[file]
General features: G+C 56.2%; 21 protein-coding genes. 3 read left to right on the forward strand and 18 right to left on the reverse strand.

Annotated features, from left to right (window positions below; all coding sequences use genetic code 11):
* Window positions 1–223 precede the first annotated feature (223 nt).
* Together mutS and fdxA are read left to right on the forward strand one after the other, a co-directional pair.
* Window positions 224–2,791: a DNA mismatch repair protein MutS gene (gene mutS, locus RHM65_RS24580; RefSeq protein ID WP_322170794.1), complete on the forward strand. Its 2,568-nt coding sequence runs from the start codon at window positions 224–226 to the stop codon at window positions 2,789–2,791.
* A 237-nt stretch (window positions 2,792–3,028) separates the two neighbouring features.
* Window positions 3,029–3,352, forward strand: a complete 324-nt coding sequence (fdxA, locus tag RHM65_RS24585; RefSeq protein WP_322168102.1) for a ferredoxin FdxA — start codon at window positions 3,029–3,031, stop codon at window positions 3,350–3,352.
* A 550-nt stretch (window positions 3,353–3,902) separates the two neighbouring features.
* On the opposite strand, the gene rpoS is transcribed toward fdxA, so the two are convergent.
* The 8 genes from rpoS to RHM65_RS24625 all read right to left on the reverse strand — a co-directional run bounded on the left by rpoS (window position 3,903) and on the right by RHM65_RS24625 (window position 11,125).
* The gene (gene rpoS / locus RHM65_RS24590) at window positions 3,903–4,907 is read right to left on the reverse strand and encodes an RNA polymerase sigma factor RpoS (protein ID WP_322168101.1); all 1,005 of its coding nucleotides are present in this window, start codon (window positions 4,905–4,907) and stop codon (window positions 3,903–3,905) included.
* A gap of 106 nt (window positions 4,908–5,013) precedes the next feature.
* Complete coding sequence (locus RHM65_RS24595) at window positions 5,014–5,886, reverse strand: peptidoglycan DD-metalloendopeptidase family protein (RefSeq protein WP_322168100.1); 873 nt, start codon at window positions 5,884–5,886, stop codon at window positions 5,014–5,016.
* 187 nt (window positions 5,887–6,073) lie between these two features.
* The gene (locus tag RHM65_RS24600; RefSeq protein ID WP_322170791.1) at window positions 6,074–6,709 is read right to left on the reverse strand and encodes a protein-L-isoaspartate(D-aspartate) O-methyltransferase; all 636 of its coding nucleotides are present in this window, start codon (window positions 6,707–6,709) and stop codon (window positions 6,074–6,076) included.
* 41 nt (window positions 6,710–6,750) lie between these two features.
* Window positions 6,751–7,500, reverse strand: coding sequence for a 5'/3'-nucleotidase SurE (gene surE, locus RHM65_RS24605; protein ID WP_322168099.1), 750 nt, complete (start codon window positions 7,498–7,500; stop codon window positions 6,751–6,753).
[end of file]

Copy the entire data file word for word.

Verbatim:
General features: G+C 56.2%; 21 protein-coding genes. 3 read left to right on the forward strand and 18 right to left on the reverse strand.

Annotated features, from left to right (window positions below; all coding sequences use genetic code 11):
* Window positions 1–223 precede the first annotated feature (223 nt).
* Together mutS and fdxA are read left to right on the forward strand one after the other, a co-directional pair.
* Window positions 224–2,791: a DNA mismatch repair protein MutS gene (gene mutS, locus RHM65_RS24580; RefSeq protein ID WP_322170794.1), complete on the forward strand. Its 2,568-nt coding sequence runs from the start codon at window positions 224–226 to the stop codon at window positions 2,789–2,791.
* A 237-nt stretch (window positions 2,792–3,028) separates the two neighbouring features.
* Window positions 3,029–3,352, forward strand: a complete 324-nt coding sequence (fdxA, locus tag RHM65_RS24585; RefSeq protein WP_322168102.1) for a ferredoxin FdxA — start codon at window positions 3,029–3,031, stop codon at window positions 3,350–3,352.
* A 550-nt stretch (window positions 3,353–3,902) separates the two neighbouring features.
* On the opposite strand, the gene rpoS is transcribed toward fdxA, so the two are convergent.
* The 8 genes from rpoS to RHM65_RS24625 all read right to left on the reverse strand — a co-directional run bounded on the left by rpoS (window position 3,903) and on the right by RHM65_RS24625 (window position 11,125).
* The gene (gene rpoS / locus RHM65_RS24590) at window positions 3,903–4,907 is read right to left on the reverse strand and encodes an RNA polymerase sigma factor RpoS (protein ID WP_322168101.1); all 1,005 of its coding nucleotides are present in this window, start codon (window positions 4,905–4,907) and stop codon (window positions 3,903–3,905) included.
* A gap of 106 nt (window positions 4,908–5,013) precedes the next feature.
* Complete coding sequence (locus RHM65_RS24595) at window positions 5,014–5,886, reverse strand: peptidoglycan DD-metalloendopeptidase family protein (RefSeq protein WP_322168100.1); 873 nt, start codon at window positions 5,884–5,886, stop codon at window positions 5,014–5,016.
* 187 nt (window positions 5,887–6,073) lie between these two features.
* The gene (locus tag RHM65_RS24600; RefSeq protein ID WP_322170791.1) at window positions 6,074–6,709 is read right to left on the reverse strand and encodes a protein-L-isoaspartate(D-aspartate) O-methyltransferase; all 636 of its coding nucleotides are present in this window, start codon (window positions 6,707–6,709) and stop codon (window positions 6,074–6,076) included.
* 41 nt (window positions 6,710–6,750) lie between these two features.
* Window positions 6,751–7,500, reverse strand: coding sequence for a 5'/3'-nucleotidase SurE (gene surE, locus RHM65_RS24605; protein ID WP_322168099.1), 750 nt, complete (start codon window positions 7,498–7,500; stop codon window positions 6,751–6,753).